Following the Accessible Information Standard

We give some simple tips on how to make your practice more accessible for your patients and ensure you are compliant with the standard.

Location: England
Audience: GPs Practice managers
Updated: Monday 7 September 2020
GP practice article illustration

​The Accessible Information Standard is mandatory for all organisations that provide NHS or adult social care, including NHS trusts and GP practices.

It ensures people with a disability or sensory loss can access and understand information – eg in large print or braille, or from a sign language interpreter.


What you are required to do

  • Ask people if they have any information or communication needs, and find out how to meet their needs.
  • Record those needs clearly and in a set way.
  • Highlight or flag the person’s file or notes so it is clear that they have information or communication needs.
  • Share people’s information and communication needs with other providers of NHS and adult social care, when they have consent to do so.
  • Ensure people receive information that they can access and understand, and receive communication support if they need it.

Patients who the standard could apply to:

  • patients who have information or communication needs relating to a disability, impairment or sensory loss

  • parents and carers of those patients, where appropriate

  • people with visual impairments, who have some hearing or visual loss

  • people who are deafblind

  • people with a learning disability.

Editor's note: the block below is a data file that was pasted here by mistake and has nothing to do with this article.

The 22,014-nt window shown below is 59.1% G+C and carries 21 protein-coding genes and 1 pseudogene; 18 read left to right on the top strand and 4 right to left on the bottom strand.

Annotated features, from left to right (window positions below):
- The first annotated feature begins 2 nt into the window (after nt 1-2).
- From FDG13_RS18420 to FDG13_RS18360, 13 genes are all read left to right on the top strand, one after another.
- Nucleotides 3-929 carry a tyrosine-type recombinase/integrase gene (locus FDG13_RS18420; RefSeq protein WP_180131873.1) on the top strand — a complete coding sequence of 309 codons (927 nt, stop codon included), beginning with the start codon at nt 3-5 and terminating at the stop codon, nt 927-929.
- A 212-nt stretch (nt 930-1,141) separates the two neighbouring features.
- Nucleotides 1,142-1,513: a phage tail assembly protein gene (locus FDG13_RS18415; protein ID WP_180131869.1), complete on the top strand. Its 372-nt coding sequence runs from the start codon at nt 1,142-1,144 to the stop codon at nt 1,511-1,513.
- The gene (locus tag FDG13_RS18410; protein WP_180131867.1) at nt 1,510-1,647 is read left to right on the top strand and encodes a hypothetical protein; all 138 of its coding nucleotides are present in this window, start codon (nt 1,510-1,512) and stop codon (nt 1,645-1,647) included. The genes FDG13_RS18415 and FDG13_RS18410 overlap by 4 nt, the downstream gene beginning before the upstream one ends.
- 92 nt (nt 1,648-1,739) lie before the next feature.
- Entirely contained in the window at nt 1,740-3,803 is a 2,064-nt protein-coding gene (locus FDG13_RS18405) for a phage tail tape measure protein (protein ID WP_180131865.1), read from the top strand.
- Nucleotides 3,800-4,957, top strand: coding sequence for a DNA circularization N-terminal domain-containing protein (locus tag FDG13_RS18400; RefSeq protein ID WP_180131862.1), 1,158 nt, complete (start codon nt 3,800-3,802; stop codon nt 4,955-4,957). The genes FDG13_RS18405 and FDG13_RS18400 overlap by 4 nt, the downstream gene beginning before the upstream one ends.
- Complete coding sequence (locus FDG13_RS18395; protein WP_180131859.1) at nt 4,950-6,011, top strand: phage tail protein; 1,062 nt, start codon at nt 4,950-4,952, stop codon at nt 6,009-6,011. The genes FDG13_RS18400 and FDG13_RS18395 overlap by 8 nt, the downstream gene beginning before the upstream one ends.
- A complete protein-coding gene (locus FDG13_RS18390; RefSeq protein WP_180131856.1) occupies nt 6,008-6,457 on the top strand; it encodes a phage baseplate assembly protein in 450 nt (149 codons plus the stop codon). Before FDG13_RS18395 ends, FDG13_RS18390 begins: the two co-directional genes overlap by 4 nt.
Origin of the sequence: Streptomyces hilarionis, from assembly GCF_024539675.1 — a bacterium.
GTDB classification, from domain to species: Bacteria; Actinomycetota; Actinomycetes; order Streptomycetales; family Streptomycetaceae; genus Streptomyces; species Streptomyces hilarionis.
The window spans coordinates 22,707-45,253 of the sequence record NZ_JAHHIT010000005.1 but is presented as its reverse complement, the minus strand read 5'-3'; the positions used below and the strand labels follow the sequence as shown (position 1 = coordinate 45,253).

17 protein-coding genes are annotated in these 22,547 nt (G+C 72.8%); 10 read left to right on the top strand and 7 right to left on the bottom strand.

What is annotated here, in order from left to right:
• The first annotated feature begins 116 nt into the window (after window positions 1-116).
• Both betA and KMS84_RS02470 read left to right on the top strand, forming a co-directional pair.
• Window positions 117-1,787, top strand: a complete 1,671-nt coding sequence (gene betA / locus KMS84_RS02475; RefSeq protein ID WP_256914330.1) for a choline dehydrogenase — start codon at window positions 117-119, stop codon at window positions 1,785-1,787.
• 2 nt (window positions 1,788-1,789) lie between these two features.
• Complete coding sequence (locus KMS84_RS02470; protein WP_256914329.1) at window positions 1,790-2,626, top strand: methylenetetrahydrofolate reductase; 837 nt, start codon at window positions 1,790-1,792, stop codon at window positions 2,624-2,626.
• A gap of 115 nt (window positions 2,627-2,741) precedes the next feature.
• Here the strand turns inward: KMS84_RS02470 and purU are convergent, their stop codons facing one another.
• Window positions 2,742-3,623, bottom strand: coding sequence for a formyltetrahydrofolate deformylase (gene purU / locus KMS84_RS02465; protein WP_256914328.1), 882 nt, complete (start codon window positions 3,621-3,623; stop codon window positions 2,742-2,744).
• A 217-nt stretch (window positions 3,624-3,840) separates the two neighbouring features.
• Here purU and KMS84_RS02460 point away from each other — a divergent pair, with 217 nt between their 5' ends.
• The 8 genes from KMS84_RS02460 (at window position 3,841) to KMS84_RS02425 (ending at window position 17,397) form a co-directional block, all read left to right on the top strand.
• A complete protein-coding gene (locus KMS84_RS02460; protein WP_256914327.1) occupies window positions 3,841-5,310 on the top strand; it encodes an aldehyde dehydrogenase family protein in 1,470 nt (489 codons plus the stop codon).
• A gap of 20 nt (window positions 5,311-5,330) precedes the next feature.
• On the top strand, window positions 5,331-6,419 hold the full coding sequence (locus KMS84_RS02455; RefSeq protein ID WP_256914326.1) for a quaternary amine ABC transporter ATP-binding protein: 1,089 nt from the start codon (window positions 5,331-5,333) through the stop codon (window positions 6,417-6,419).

Implementing the standard

  • Think about how to identify individuals with information and communication needs when they contact the service (eg at the reception desk, over the phone), and when they register. Who will ask, when, and how? This is most likely to be the role of ‘first point of contact’ staff, such as receptionists.
  • It can be helpful to agree on a ‘standard question’ which staff feel comfortable asking. 
  • Brief staff about the standard, preferably in a face-to-face session, and follow up with email information about what it entails. Include or point to local policies and procedures for arranging the production of information in alternative formats and communication support.
  • Inform patients about the Accessible Information Standard via posters or on-screen. Encourage patients to tell staff of their communication needs.
  • The Accessible Information Standard does not include environmental or facilities matters, but certain aspects are very relevant. Consider whether some rooms are ‘better’ than others for people with communication needs (eg less cluttered, better light, more soundproof). Lighting can help or hinder a person trying to lip-read – aim for good light but not blinding, and consider whether curtains or blinds can be drawn.
  • Consider your workforce. What training have individuals and teams had on disability awareness or communication? Consider if any individuals are best placed to support people with particular needs, eg a learning disability liaison nurse or staff who have had specific training.
  • Be aware some patients may have difficulty communicating with certain members of staff. People who lip-read often struggle to lip-read those with a beard or large moustache, for example.